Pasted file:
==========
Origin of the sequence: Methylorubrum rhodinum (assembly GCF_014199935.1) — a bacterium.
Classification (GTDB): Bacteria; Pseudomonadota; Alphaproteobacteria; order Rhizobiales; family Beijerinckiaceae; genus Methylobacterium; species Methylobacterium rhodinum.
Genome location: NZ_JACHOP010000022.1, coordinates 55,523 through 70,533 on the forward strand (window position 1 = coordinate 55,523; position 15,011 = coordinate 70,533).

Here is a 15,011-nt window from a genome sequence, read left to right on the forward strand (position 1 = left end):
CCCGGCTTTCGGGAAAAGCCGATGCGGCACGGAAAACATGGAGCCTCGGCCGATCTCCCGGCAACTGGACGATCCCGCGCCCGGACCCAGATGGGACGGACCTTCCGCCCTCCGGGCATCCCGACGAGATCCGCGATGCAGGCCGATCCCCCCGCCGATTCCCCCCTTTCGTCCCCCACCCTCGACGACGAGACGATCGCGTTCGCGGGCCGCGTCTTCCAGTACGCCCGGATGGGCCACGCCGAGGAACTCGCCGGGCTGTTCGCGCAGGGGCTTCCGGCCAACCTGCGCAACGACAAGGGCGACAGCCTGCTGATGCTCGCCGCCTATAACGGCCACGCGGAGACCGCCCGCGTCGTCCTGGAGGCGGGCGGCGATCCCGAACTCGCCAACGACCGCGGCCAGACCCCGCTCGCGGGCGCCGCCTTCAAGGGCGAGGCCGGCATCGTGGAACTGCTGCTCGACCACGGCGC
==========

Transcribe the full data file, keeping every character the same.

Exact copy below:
Origin of the sequence: Methylorubrum rhodinum (assembly GCF_014199935.1) — a bacterium.
Classification (GTDB): Bacteria; Pseudomonadota; Alphaproteobacteria; order Rhizobiales; family Beijerinckiaceae; genus Methylobacterium; species Methylobacterium rhodinum.
Genome location: NZ_JACHOP010000022.1, coordinates 55,523 through 70,533 on the forward strand (window position 1 = coordinate 55,523; position 15,011 = coordinate 70,533).

Here is a 15,011-nt window from a genome sequence, read left to right on the forward strand (position 1 = left end):
CCCGGCTTTCGGGAAAAGCCGATGCGGCACGGAAAACATGGAGCCTCGGCCGATCTCCCGGCAACTGGACGATCCCGCGCCCGGACCCAGATGGGACGGACCTTCCGCCCTCCGGGCATCCCGACGAGATCCGCGATGCAGGCCGATCCCCCCGCCGATTCCCCCCTTTCGTCCCCCACCCTCGACGACGAGACGATCGCGTTCGCGGGCCGCGTCTTCCAGTACGCCCGGATGGGCCACGCCGAGGAACTCGCCGGGCTGTTCGCGCAGGGGCTTCCGGCCAACCTGCGCAACGACAAGGGCGACAGCCTGCTGATGCTCGCCGCCTATAACGGCCACGCGGAGACCGCCCGCGTCGTCCTGGAGGCGGGCGGCGATCCCGAACTCGCCAACGACCGCGGCCAGACCCCGCTCGCGGGCGCCGCCTTCAAGGGCGAGGCCGGCATCGTGGAACTGCTGCTCGACCACGGCGC